by Kathy Jones on  January 25, 2011 at 9:42 PM General Health News
 'Zero Tolerance' in Corruption Cases, Says Global Fund
Following reports that it was dealing with cases that had prompted donor nation Sweden's concern, the head of the Global Fund Against AIDS, TB and Malaria pledged "zero tolerance" for corruption.

"The global fund has zero tolerance for corruption and actively seeks to uncover any evidence of misuse of its funds," said Michel Kazatchkine, the Fund's executive director, underlining that its anti-fraud controls were "most rigorous".

Kazatchkine said the cases of corruption reported in the media over the weekend were not new and had already been revealed by the Fund last year on its website, and acted on.

They involved "grave misuse" of about 34 million dollars for projects in Djibouti, Mali, Mauritania and Zambia that had gone missing in the four African countries, he explained.

Kazatchkine said the Fund had recovered 19 million dollars so far.

The Fund revealed last June that it had suspended aid to Zambia pending action by local authorities on fraud.

Kazatchkine said Monday that criminal proceedings were underway there as well as in Mali and Mauritania, but he did not mention Djibouti.

A top prosecutor in Mali said in September that several health ministry officials had been arrested during a probe into embezzlement from the Fund.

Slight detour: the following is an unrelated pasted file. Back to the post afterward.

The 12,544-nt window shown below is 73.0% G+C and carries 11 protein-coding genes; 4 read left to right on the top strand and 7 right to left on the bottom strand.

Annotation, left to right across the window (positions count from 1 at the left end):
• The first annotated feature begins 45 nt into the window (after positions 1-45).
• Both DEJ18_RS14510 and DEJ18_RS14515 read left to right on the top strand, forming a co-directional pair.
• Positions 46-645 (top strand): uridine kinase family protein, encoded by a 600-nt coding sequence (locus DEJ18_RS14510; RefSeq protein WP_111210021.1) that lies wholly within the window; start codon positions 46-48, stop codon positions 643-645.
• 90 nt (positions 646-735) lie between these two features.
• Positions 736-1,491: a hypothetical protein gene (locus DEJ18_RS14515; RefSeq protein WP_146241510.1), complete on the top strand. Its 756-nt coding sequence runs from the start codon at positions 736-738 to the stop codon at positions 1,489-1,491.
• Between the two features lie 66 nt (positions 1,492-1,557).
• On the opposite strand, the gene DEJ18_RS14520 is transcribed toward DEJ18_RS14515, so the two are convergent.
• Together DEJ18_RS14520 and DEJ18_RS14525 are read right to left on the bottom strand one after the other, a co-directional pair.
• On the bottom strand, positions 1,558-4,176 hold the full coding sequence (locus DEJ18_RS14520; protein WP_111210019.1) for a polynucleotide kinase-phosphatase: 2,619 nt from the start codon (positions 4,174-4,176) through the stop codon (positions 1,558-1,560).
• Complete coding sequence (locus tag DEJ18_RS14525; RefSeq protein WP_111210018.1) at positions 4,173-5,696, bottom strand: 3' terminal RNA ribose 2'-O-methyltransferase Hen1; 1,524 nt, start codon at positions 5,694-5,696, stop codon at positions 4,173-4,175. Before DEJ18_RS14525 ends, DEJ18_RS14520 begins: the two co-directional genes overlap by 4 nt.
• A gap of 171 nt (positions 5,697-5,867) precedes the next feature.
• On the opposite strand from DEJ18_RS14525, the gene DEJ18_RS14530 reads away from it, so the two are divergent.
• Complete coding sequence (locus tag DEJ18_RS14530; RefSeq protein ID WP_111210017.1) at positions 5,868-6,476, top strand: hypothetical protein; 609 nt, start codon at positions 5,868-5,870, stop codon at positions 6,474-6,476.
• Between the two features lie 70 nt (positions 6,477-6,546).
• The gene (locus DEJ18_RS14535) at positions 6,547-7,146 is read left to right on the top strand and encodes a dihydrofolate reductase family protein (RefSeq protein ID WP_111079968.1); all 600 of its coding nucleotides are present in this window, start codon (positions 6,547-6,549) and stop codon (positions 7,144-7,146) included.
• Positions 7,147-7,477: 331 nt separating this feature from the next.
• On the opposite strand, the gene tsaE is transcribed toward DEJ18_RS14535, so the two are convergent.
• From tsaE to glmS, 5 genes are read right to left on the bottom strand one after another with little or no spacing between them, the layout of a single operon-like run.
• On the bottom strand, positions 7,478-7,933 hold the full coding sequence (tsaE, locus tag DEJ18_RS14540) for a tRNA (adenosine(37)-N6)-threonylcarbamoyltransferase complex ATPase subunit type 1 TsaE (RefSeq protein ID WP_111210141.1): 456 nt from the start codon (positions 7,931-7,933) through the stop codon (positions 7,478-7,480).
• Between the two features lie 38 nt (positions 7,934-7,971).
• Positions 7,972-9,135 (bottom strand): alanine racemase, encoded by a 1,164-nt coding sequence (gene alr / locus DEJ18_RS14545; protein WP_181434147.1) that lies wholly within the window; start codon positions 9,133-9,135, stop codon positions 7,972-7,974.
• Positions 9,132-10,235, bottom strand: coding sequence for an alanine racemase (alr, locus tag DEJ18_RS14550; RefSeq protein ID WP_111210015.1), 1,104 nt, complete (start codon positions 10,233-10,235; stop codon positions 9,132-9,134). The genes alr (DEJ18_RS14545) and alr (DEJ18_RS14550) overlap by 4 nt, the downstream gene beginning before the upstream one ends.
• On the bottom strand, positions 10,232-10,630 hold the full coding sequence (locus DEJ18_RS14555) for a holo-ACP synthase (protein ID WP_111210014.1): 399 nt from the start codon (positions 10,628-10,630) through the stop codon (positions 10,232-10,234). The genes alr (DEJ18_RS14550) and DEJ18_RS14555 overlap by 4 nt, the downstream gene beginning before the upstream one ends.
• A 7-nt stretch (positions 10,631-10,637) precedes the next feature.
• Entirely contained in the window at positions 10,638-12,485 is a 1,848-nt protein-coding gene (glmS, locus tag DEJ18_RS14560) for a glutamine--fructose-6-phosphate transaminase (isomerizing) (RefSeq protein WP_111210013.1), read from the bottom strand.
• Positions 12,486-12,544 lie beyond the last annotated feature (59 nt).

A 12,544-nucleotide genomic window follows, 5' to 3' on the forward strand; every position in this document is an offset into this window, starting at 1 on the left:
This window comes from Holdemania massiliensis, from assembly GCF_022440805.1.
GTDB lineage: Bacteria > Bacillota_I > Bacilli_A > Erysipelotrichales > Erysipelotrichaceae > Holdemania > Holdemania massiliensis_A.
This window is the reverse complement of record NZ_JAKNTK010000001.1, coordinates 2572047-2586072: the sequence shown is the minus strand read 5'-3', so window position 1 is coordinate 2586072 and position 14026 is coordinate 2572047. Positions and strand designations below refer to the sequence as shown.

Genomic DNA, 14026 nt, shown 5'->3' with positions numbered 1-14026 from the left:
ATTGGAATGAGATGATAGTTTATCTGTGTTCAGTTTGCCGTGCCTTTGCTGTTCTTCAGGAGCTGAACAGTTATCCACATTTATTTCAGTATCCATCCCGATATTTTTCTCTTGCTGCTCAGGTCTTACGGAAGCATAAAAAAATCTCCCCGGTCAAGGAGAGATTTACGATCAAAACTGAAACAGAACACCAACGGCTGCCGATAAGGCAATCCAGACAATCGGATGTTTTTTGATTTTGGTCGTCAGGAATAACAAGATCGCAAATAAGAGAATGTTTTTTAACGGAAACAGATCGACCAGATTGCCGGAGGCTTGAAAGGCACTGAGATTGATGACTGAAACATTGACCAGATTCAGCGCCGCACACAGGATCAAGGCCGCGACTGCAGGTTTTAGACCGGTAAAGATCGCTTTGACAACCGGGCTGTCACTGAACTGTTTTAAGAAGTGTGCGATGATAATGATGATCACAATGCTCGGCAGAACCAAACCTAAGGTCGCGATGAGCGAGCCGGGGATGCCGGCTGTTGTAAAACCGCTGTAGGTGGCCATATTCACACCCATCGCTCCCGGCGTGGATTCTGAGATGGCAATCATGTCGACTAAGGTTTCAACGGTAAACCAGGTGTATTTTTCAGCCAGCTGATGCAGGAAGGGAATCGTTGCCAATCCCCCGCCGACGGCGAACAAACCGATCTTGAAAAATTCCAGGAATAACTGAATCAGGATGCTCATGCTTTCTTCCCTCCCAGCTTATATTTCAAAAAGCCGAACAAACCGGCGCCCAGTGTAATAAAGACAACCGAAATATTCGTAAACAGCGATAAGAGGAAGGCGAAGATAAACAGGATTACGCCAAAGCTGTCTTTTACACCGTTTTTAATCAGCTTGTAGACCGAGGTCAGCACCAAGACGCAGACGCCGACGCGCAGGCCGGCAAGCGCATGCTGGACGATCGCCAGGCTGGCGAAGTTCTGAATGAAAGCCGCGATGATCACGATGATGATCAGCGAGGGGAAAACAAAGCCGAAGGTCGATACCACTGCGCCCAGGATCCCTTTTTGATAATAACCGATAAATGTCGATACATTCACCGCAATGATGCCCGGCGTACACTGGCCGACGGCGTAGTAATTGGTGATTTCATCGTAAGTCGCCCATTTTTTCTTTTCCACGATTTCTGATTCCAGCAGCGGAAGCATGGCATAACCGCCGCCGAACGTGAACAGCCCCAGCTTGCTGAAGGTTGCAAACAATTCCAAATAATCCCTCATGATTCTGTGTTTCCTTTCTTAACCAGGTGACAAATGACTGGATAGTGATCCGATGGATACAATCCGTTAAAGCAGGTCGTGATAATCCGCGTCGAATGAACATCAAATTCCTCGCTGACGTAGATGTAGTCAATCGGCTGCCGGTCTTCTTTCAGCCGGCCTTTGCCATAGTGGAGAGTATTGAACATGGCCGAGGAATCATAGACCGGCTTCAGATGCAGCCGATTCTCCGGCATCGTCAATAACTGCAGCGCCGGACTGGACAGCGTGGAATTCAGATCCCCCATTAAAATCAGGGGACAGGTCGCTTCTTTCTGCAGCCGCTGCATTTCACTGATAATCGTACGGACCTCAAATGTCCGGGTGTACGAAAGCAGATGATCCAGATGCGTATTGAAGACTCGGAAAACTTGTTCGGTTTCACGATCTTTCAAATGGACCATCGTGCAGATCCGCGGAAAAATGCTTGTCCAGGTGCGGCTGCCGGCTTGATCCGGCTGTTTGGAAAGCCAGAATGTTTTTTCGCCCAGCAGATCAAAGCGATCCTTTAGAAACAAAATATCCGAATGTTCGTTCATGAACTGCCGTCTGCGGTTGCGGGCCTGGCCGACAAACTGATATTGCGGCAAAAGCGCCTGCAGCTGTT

The Fund has imposed additional restrictions on cash transfers, while the safeguards were also in place for Ivory Coast and Papua New Guinea.

A Swedish newspaper reported on Saturday that Sweden had told Kazatchkine that it would not commit to its 167 million euro contribution to the fund unless more was done to ensure that cash is not siphoned off.

"Sweden did not say that it would withdraw," Kazatchkine told journalists.

"On the contrary I came back Friday evening from Stockholm with the statement that Sweden would contribute and would increase its constributions to the Fund," he added.

The UN-backed agency provides grants for selected projects against the three diseases in poor nations, allocating money provided by governments and private donors such as the Bill and Melinda Gates Foundation.

"In his report last year, the Global Fund inspector general listed grave misused of funds in four of the 145 countries which receive grants from the Global Fund," Kazatchkine said.

"In total the Global Fund is demanding the recovery of US 34 millions dollars unaccounted in these countries out of a total disbursement of 13 billion dollars."

Source: AFP

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